Terrence Malick is a fascinating oddity of cinema. After making two highly acclaimed features in the 1970s, he disappeared for two decades before returning sporadically until the 2010s, when he suddenly completed six features at a rapid-fire pace. This sudden burst of productivity did have a negative effect however. When a new Malick film was reviewed every handful of years, his visionary filmmaking style was exciting. However, getting a new one every year makes the…
The House That Jack Built has a lot to unpack, so thank goodness it’s two-and-a-half hours. Movie goers can compain about long runtimes but if this movie gave us anything shorter, the film would feel cut off at the knees – a fitting analogy for a viscerally grotesque feature.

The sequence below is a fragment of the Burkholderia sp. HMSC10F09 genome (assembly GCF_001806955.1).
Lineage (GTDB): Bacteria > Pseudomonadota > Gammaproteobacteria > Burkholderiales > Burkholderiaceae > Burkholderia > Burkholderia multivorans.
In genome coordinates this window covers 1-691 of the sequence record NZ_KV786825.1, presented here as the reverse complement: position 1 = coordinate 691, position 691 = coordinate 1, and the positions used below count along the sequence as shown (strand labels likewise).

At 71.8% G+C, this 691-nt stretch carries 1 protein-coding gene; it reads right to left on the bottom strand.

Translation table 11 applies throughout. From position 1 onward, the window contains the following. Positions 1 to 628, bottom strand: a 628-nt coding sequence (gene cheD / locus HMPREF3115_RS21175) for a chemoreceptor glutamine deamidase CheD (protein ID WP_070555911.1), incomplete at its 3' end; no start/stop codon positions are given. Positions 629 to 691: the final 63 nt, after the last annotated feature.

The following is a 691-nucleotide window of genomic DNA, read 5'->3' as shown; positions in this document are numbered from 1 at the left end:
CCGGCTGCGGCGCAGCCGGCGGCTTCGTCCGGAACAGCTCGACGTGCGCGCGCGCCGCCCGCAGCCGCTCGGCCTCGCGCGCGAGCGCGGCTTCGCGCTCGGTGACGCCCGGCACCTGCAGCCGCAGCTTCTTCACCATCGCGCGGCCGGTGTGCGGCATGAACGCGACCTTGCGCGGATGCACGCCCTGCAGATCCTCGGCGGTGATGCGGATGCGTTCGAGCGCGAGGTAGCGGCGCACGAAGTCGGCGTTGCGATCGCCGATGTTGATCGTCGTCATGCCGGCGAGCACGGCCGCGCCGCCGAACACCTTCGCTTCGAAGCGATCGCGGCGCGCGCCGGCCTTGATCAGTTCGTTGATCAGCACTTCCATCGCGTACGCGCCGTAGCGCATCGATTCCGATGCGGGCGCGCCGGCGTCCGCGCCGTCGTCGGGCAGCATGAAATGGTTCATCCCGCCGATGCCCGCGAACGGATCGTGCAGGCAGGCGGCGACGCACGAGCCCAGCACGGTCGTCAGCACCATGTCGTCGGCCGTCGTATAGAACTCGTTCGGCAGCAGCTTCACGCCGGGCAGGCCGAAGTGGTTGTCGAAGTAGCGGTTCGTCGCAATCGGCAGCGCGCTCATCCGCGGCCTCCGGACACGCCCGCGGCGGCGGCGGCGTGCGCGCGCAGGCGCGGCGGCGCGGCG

Black-and-white is used and abused for style. We often forget how effective it is under limited resources.
In Order of Disappearance is a mainstream action/comedy for the arthouse crowd. It’s brave enough to treat its subject matter seriously and in jest, and the performances are of higher versatility than a cast of attractive household names who signed up for a glamour project.